Erdogan vows inflation will not 'crush' Turks
President Recep Tayyip Erdogan vowed Sunday to rein in high interest rates and inflation, which are decimating Turks' purchasing power.
Erdogan has gone against orthodox economic thinking as part of a "war of economic independence", arguing repeatedly that high rates push up inflation.
"Sooner or later, just as we lowered inflation to four percent when I came to power... we will reduce it again," Erdogan said during a weekend Turkey-Africa summit in Istanbul.
"But I won't let my citizens, my people, be crushed by interest rates," the Turkish leader said in a meeting with African youths, according to a video released Sunday.
"God willing inflation will fall as soon as possible."
The last time consumer prices reached around four percent was in 2011, but inflation has steadily risen since 2017.
Under pressure from Erdogan, the central bank has cut the main interest rate by 500 basis points since September.
The bank reduced the rate for a fourth time last week even though the annual inflation rate reached 21.31 percent in November, with experts predicting another rise this month.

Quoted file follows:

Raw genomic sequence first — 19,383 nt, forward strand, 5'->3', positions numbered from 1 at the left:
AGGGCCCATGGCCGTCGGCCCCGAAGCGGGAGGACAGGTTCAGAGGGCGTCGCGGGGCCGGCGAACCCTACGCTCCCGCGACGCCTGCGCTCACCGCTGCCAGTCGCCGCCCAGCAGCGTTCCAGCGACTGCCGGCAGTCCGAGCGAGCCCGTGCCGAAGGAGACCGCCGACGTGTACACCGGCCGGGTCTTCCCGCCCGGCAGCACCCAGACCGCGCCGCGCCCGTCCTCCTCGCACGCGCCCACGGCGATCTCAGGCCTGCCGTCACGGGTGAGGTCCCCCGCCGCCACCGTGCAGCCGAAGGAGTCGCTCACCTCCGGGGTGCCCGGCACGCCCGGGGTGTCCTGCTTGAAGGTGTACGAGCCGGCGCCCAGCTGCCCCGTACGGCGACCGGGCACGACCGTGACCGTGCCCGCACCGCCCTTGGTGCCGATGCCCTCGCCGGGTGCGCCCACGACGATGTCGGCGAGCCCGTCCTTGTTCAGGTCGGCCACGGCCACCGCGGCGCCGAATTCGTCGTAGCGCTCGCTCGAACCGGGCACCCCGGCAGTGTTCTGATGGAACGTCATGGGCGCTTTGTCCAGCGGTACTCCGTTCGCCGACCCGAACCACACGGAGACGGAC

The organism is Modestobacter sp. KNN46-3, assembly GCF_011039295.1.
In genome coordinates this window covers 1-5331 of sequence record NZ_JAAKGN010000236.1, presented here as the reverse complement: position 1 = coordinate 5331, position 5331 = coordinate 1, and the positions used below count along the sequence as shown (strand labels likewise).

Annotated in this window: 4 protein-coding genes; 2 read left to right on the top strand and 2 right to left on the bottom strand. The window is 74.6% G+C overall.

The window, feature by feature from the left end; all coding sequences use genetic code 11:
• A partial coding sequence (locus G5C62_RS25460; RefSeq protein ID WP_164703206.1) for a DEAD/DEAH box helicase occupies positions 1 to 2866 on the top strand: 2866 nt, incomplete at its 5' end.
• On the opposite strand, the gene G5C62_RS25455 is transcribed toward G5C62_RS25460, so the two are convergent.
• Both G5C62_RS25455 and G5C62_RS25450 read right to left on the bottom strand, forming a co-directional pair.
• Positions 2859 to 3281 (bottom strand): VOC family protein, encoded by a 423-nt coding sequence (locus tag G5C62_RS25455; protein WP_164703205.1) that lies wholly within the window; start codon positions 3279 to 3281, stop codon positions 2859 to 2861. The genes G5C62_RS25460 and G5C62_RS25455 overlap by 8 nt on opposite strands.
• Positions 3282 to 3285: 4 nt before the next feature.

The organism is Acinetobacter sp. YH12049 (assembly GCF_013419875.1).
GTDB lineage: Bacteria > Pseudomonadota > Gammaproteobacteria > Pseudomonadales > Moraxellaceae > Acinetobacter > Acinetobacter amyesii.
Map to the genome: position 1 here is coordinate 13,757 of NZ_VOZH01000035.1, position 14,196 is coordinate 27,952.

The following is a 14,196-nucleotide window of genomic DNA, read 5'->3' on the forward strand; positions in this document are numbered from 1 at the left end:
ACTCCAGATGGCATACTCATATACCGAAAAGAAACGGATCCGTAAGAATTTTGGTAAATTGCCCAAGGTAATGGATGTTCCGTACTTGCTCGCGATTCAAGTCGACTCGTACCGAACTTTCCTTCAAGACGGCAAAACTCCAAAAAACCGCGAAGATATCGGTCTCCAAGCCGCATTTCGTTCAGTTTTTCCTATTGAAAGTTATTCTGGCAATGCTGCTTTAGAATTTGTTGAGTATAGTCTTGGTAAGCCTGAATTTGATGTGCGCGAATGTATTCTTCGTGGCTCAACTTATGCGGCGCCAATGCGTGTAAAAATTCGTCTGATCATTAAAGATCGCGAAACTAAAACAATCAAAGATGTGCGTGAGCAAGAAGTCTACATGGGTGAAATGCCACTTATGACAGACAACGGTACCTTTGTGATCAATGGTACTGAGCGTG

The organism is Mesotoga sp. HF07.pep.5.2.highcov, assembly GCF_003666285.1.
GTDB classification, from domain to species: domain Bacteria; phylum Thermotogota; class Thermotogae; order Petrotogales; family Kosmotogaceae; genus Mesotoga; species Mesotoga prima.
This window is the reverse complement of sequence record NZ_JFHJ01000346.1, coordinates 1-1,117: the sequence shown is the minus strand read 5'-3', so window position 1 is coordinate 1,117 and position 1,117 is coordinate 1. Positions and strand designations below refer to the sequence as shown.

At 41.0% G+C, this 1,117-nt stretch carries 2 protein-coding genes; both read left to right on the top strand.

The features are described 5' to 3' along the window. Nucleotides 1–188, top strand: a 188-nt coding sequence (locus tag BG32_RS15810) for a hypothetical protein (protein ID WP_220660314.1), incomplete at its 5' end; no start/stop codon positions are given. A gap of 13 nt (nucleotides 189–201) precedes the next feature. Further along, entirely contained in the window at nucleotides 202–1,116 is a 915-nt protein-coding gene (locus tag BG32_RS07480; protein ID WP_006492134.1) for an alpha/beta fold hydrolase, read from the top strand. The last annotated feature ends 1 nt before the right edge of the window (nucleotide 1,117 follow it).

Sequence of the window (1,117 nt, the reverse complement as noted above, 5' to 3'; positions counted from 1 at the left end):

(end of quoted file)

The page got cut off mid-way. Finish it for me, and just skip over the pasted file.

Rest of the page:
The Turkish leader has called for lower interest rates to stimulate growth and production and boost exports.
The Turkish lira has taken a battering, losing nearly 40 percent in value against the dollar since the start of November with fears of a further devaluation.
The currency crisis has pushed many Turks below the official poverty line, and hundreds took to the streets in protests against the government's monetary policy in Ankara and Istanbul at the weekend.
Erdogan reiterated a vow to raise the net minimum wage by 50 percent next year.